In the past, I had spent quite a long time on the Internet checking and verifying her diagnosis. I also spent a lot of time researching my medications and their side effects. After gleaning the minimal Internet information about my particular malady and side effects of my medications I began to question her diagnosis and strangely began to suffer many of the side effects of the medications. When I shared my concerns with my physician, she prescribed a termination in my medical Internet searches. It seemed to work since the negative side effects of the medications quickly disappeared. ;)

I am considering that maybe her 10 years of University in the Health field and 20 years of successful practice should trump my study of medicine on the Internet. :)

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I haven't had a flu shot for 8 years and I wash my hands more and I stay away from crowds and I also boost my immunity to fight off anything that does comes by way. WE are all different and what works for me, may not work for you and so on. If one stops to think about medical doctors, when not feeling well we visit them, they end up usual writing a prescription or sending us to either a "specialist" or tests, then its either operation or medication and all this may not "cure" whatever wrong with us. On the hand, a natural doctor, can't write a prescription, so they go after what is causing the problems and because they aren't under provincial government, like OHIP, sometimes they have to send you back to your doctor for blood work or other tests. I really think the health care would work better if both work together, with no restrictions.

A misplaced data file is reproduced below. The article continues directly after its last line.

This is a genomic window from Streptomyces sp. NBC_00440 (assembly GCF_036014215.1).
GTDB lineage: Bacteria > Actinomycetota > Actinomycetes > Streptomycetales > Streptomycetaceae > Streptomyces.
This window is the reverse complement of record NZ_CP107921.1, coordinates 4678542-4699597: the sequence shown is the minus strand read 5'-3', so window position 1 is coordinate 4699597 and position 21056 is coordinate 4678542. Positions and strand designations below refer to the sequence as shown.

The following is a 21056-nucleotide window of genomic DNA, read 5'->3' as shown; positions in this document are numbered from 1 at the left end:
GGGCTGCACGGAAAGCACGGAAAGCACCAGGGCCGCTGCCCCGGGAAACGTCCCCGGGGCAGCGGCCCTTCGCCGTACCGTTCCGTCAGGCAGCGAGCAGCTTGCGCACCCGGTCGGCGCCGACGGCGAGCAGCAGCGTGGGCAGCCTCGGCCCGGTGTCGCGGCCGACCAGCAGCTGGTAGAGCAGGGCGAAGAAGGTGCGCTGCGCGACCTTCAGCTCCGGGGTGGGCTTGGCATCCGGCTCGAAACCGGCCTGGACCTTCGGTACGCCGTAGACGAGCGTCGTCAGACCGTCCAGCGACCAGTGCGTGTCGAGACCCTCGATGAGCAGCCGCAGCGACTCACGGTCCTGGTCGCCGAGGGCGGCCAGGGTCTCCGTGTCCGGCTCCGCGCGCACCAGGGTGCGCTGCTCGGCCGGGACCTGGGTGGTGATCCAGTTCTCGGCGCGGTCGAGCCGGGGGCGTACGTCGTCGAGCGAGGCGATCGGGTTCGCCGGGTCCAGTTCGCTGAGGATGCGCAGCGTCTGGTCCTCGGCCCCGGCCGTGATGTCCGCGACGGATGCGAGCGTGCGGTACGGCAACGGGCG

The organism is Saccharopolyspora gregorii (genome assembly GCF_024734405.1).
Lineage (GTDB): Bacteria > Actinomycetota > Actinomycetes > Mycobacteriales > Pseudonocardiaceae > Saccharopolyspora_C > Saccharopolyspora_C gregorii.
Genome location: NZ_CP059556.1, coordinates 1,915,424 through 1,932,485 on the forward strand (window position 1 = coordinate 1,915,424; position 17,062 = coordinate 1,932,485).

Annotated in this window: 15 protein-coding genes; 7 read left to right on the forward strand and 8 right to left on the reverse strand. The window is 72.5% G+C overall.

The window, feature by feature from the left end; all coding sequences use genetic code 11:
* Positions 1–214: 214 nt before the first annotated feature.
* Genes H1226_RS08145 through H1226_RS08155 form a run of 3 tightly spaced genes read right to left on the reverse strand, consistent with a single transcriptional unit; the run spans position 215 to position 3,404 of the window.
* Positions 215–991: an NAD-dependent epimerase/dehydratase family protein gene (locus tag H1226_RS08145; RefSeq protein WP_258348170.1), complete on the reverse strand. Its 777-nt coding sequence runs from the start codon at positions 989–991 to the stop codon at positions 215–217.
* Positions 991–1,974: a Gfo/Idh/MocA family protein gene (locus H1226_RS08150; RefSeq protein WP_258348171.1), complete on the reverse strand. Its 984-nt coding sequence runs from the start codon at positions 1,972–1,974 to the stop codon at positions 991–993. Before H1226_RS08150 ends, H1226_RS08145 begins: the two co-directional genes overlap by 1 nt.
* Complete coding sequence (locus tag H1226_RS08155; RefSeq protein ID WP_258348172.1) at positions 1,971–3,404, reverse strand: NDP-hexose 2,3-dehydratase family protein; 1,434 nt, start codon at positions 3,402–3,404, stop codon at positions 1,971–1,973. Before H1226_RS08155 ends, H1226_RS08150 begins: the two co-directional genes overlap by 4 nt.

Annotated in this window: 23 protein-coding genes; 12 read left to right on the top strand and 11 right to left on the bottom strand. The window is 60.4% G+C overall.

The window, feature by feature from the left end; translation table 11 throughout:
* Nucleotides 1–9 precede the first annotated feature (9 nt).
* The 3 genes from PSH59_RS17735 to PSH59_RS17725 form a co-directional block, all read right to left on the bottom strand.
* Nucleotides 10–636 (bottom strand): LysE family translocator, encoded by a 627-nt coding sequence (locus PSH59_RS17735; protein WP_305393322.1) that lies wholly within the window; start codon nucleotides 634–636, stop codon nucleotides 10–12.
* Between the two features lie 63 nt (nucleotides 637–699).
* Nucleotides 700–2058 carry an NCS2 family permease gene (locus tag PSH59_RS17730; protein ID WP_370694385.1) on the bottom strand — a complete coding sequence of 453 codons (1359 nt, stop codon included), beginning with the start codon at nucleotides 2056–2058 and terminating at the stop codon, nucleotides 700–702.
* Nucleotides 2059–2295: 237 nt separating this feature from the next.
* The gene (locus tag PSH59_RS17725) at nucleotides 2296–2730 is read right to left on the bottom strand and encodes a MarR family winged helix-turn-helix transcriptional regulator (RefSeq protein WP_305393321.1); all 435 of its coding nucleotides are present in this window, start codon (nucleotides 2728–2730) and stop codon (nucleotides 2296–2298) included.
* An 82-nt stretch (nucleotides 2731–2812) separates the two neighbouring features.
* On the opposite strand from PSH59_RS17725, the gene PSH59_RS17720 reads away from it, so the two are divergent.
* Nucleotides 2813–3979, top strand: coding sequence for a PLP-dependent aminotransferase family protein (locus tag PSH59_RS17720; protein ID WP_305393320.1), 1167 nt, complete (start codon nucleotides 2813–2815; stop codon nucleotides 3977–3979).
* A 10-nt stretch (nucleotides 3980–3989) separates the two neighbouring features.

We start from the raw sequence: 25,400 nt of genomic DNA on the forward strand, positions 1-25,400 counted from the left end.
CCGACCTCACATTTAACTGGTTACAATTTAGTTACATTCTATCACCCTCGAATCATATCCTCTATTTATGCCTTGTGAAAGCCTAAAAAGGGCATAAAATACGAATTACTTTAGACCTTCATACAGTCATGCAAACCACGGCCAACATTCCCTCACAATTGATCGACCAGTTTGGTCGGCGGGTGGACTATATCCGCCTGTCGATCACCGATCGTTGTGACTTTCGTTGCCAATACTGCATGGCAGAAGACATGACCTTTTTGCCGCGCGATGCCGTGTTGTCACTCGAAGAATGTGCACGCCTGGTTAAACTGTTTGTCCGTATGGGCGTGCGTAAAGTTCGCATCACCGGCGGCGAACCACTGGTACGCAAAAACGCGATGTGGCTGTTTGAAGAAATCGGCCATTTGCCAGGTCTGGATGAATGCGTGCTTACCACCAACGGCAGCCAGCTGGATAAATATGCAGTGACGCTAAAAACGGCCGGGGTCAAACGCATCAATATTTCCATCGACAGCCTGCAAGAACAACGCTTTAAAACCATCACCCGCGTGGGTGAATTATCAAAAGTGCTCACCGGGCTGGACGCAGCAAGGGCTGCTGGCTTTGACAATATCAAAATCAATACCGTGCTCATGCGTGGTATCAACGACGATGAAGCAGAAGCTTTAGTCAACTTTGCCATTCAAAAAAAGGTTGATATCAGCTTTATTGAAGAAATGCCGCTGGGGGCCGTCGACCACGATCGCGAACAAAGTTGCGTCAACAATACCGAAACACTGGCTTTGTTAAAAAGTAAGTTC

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I went my whole life without getting the flu shot and never got the flu...until I got the flu a few years ago and I spent a week in bed, another 2 weeks barely able to talk, and about 6 weeks total until I was could breathe well enough to play sports again. It's surprising how many people have no idea what the flu is and think it's some sort of stomach bug or bad cold.

Flu varies in its intensity and duration. Your experience was more severe than average. I had the flu plenty of times as a teenager and in my early 20s and it was usually about 1 week, with a persistent cough, as noted above. With all those flues, there was never a day that I was completely bedridden.

http://en.wikipedia.org/wiki/Influenza